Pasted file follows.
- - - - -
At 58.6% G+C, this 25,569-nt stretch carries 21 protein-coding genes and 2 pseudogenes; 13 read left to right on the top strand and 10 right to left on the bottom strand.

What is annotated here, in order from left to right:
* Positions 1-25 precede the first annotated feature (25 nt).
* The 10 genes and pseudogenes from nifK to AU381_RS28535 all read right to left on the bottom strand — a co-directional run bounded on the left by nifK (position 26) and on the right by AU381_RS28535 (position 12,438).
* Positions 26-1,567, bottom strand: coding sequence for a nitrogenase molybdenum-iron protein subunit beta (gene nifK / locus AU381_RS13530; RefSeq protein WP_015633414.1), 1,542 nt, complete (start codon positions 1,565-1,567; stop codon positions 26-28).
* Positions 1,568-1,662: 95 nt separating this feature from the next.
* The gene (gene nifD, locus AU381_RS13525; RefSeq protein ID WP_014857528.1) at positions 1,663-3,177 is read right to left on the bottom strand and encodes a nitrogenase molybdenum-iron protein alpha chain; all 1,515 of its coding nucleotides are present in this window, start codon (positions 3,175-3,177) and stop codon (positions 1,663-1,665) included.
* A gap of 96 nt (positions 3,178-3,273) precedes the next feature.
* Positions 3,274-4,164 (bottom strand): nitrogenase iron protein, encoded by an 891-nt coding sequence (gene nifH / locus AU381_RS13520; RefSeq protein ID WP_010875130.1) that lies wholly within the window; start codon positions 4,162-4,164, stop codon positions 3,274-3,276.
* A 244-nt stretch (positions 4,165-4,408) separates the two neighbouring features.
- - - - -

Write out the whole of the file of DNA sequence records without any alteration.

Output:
At 58.6% G+C, this 25,569-nt stretch carries 21 protein-coding genes and 2 pseudogenes; 13 read left to right on the top strand and 10 right to left on the bottom strand.

What is annotated here, in order from left to right:
* Positions 1-25 precede the first annotated feature (25 nt).
* The 10 genes and pseudogenes from nifK to AU381_RS28535 all read right to left on the bottom strand — a co-directional run bounded on the left by nifK (position 26) and on the right by AU381_RS28535 (position 12,438).
* Positions 26-1,567, bottom strand: coding sequence for a nitrogenase molybdenum-iron protein subunit beta (gene nifK / locus AU381_RS13530; RefSeq protein WP_015633414.1), 1,542 nt, complete (start codon positions 1,565-1,567; stop codon positions 26-28).
* Positions 1,568-1,662: 95 nt separating this feature from the next.
* The gene (gene nifD, locus AU381_RS13525; RefSeq protein ID WP_014857528.1) at positions 1,663-3,177 is read right to left on the bottom strand and encodes a nitrogenase molybdenum-iron protein alpha chain; all 1,515 of its coding nucleotides are present in this window, start codon (positions 3,175-3,177) and stop codon (positions 1,663-1,665) included.
* A gap of 96 nt (positions 3,178-3,273) precedes the next feature.
* Positions 3,274-4,164 (bottom strand): nitrogenase iron protein, encoded by an 891-nt coding sequence (gene nifH / locus AU381_RS13520; RefSeq protein ID WP_010875130.1) that lies wholly within the window; start codon positions 4,162-4,164, stop codon positions 3,274-3,276.
* A 244-nt stretch (positions 4,165-4,408) separates the two neighbouring features.